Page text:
๐Ÿ‡ฌ๐Ÿ‡งTreatment of Missing Data in Bayesian Structural Learning: A Simulation Study for Social Science

Presented at the 9th Annual BayesiaLab Conference on October 12, 2021.


Bayesian networks allow us to uniquely visualise data and tackle complex interdisciplinary problems. Bayesian networks are based on Bayes' theorem. The premise of this theory is that initial (prior) beliefs can be updated based on new evidence. Part of the appeal of this method is its intuitive nature. The process of updating beliefs, given new information, is common to everyday scenarios. Bayesian networks can be used for variable inference (identifying the value of variables), parameter inference (identifying probabilistic dependencies between variables), and structure learning (understanding associations among variables). Social science is an area with large amounts of complex interdisciplinary data where Bayesian networks may be useful to unravel relationships among variables. However, โ€‹the uptake of Bayesian networks in social science is relatively low. Here, we look at how Bayesian networks have been applied to antibiotic resistance and antimicrobial use and explore potential barriers to their use in this field of study. The complex nature of this biosocial phenomenon means that applications are increasingly making use of social science data, e.g., survey data. This type of data is often associated with high levels of missing data. Here, we further consider how this missing data can be addressed for Bayesian network structure learning. We compare a commonly used method in social science, multiple imputation by chained equations (MICE), with one specific for Bayesian network learning, structural expectation-maximization (SEM). We simulate multiple incomplete data sets with different missingness mechanisms, numbers of categorical variables, and amounts of missing data. We evaluate and compare the performance of MICE and SEM in capturing the real Bayesian network structure under each condition. We find that applying either method (MICE or SEM) provides better structure recovery than doing nothing, and SEM, in general, outperforms MICE. This finding is robust across missingness mechanisms, the number of variables, and the amount of missing data. This suggests that taking advantage of the additional information provided by network structure during SEM can improve the performance of Bayesian networks for social science and other interdisciplinary analyses.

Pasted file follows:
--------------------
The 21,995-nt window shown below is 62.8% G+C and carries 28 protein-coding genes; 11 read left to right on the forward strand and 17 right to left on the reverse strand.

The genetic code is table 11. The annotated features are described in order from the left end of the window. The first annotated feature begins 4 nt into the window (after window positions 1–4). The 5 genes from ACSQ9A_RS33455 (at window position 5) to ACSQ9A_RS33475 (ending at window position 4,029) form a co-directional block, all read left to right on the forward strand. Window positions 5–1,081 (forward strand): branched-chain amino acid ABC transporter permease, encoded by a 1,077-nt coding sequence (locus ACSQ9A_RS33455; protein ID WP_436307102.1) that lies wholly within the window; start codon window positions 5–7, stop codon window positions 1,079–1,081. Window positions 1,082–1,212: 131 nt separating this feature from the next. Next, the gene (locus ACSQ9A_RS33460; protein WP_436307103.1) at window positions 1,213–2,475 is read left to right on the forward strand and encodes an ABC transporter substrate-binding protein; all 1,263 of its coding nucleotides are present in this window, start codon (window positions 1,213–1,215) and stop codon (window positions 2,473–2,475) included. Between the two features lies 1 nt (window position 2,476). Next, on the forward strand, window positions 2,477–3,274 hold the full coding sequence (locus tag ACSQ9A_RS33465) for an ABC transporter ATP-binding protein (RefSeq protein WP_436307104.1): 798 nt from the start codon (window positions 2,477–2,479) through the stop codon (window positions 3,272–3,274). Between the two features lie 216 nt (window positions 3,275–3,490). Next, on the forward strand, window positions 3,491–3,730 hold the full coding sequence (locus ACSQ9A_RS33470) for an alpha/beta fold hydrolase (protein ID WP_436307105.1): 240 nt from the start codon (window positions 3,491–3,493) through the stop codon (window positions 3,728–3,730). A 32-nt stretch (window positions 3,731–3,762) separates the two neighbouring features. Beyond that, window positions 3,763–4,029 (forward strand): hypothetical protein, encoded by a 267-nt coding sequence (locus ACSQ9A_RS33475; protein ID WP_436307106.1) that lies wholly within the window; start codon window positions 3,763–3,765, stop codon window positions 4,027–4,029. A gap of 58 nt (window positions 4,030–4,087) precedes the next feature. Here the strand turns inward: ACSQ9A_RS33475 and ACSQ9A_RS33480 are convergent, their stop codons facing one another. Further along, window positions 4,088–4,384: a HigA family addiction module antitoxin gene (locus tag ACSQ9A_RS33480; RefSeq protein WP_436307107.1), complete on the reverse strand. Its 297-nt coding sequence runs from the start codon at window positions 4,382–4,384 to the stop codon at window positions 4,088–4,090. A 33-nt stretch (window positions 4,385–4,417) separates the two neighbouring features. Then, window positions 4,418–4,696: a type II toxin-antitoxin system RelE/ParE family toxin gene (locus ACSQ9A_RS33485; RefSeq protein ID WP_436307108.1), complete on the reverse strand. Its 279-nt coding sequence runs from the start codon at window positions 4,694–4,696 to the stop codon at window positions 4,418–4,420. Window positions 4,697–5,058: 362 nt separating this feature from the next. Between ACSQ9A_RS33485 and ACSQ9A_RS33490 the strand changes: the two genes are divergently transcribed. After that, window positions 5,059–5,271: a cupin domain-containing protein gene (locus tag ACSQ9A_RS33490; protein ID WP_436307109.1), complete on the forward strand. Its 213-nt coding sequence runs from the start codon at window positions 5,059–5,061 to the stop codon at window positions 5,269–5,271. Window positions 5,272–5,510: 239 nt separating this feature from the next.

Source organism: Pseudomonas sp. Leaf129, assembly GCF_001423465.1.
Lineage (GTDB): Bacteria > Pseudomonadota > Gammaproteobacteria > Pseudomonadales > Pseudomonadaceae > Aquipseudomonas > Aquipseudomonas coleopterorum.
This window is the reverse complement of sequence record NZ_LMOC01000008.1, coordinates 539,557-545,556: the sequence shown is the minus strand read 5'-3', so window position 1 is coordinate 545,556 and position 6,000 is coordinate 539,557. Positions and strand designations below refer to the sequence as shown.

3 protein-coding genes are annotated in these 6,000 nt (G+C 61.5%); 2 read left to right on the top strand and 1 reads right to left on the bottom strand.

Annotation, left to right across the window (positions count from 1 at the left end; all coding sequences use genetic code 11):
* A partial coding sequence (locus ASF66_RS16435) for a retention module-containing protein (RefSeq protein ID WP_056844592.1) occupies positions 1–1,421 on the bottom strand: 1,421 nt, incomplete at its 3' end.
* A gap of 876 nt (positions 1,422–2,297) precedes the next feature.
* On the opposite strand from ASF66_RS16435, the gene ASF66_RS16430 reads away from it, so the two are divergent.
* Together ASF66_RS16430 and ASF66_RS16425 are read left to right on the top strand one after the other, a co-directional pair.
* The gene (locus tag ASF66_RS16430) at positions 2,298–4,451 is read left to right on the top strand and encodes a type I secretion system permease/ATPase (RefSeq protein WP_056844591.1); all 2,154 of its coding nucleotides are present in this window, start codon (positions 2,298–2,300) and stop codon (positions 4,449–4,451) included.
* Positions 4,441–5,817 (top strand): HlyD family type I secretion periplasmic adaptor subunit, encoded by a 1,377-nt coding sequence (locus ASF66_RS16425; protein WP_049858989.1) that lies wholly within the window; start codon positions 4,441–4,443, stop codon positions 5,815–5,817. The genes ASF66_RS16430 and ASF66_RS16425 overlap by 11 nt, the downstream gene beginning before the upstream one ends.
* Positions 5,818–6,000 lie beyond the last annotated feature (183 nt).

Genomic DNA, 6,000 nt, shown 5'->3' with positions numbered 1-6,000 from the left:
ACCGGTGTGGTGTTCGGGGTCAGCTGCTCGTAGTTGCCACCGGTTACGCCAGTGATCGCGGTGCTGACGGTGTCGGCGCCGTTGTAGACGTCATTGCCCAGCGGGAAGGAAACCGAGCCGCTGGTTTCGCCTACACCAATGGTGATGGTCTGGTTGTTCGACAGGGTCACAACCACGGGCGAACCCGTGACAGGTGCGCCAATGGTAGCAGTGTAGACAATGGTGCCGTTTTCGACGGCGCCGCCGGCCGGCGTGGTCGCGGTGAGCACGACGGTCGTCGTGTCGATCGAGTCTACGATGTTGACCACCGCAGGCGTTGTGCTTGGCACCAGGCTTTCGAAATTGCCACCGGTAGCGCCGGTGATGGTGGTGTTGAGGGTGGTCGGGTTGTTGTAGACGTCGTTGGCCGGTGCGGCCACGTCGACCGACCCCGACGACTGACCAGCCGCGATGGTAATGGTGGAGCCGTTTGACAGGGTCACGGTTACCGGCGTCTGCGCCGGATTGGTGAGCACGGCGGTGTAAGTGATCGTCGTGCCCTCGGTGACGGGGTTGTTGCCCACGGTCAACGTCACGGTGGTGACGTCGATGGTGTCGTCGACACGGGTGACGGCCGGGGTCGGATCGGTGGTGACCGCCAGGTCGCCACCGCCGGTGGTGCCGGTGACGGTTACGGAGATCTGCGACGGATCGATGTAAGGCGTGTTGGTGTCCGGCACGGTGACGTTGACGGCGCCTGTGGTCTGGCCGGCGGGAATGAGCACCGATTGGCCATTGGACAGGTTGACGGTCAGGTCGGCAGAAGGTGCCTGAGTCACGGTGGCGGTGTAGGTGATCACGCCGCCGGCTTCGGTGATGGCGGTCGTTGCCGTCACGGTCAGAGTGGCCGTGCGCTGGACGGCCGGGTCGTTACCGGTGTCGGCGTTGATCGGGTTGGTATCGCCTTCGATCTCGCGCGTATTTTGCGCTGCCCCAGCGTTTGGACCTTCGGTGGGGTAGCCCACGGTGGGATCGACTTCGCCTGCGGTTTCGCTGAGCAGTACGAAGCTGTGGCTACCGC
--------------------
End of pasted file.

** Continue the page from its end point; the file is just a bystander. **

Presentation Video

About the Presenters

Madeleine Clarkson Irvine Building University of St Andrews St Andrews, KY16 9AL, Fife, UK mcc23@st-andrews.ac.uk

Ms. Madeleine Clarkson has an undergraduate degree in Economics from the University of Cape Town, South Africa, and an MSc in the Control of Infectious Disease from the London School of Hygiene and Tropical Medicine(LSHTM), United Kingdom. She has worked as a research assistant in infectious disease modeling at Imperial and LSHTM. She is currently undertaking a Ph.D. in Bayesian Network analysis of Antimicrobial resistance at the University of St Andrews based within Dr. V Anne Smith's Lab.

Xuejia Ke Harold Mitchell Building University of St Andrews St Andrews, KY16 9TH, Fife, UK xk5@st-andrews.ac.uk

Ms. Xuejia Ke has an undergraduate degree in Pharmacy from China Pharmaceutical University, China, and an undergraduate degree in Pharmacology and Biochemistry from the University of Strathclyde, United Kingdom. She has an MSc in Bioinformatics from the University of Edinburgh, United Kingdom. She has worked on statistical models and software for RNA-seq quantification from subcellular fractions in her MSc project. She is currently undertaking a Ph.D. in Bayesian Network analysis of social science data at the University of St Andrews within Dr. V Anne Smith's lab.

Presentation Slides

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